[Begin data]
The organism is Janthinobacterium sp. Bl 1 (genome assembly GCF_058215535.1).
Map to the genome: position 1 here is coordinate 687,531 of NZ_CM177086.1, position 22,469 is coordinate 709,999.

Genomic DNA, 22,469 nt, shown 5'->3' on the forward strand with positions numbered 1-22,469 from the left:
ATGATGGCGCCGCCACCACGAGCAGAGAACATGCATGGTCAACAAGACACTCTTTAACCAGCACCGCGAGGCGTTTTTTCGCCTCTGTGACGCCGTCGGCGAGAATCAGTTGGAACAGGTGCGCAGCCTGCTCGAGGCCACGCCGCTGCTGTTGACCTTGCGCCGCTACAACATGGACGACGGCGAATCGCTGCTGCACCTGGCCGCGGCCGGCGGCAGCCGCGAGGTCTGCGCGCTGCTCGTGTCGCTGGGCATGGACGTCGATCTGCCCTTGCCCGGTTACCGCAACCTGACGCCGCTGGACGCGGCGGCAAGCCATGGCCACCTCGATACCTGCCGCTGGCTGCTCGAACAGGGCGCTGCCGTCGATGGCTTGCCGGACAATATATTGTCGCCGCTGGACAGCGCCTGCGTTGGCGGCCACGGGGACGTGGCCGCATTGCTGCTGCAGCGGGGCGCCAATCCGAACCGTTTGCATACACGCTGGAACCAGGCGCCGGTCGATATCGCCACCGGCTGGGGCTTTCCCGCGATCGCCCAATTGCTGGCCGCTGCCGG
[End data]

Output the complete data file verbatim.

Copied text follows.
The organism is Janthinobacterium sp. Bl 1 (genome assembly GCF_058215535.1).
Map to the genome: position 1 here is coordinate 687,531 of NZ_CM177086.1, position 22,469 is coordinate 709,999.

Genomic DNA, 22,469 nt, shown 5'->3' on the forward strand with positions numbered 1-22,469 from the left:
ATGATGGCGCCGCCACCACGAGCAGAGAACATGCATGGTCAACAAGACACTCTTTAACCAGCACCGCGAGGCGTTTTTTCGCCTCTGTGACGCCGTCGGCGAGAATCAGTTGGAACAGGTGCGCAGCCTGCTCGAGGCCACGCCGCTGCTGTTGACCTTGCGCCGCTACAACATGGACGACGGCGAATCGCTGCTGCACCTGGCCGCGGCCGGCGGCAGCCGCGAGGTCTGCGCGCTGCTCGTGTCGCTGGGCATGGACGTCGATCTGCCCTTGCCCGGTTACCGCAACCTGACGCCGCTGGACGCGGCGGCAAGCCATGGCCACCTCGATACCTGCCGCTGGCTGCTCGAACAGGGCGCTGCCGTCGATGGCTTGCCGGACAATATATTGTCGCCGCTGGACAGCGCCTGCGTTGGCGGCCACGGGGACGTGGCCGCATTGCTGCTGCAGCGGGGCGCCAATCCGAACCGTTTGCATACACGCTGGAACCAGGCGCCGGTCGATATCGCCACCGGCTGGGGCTTTCCCGCGATCGCCCAATTGCTGGCCGCTGCCGG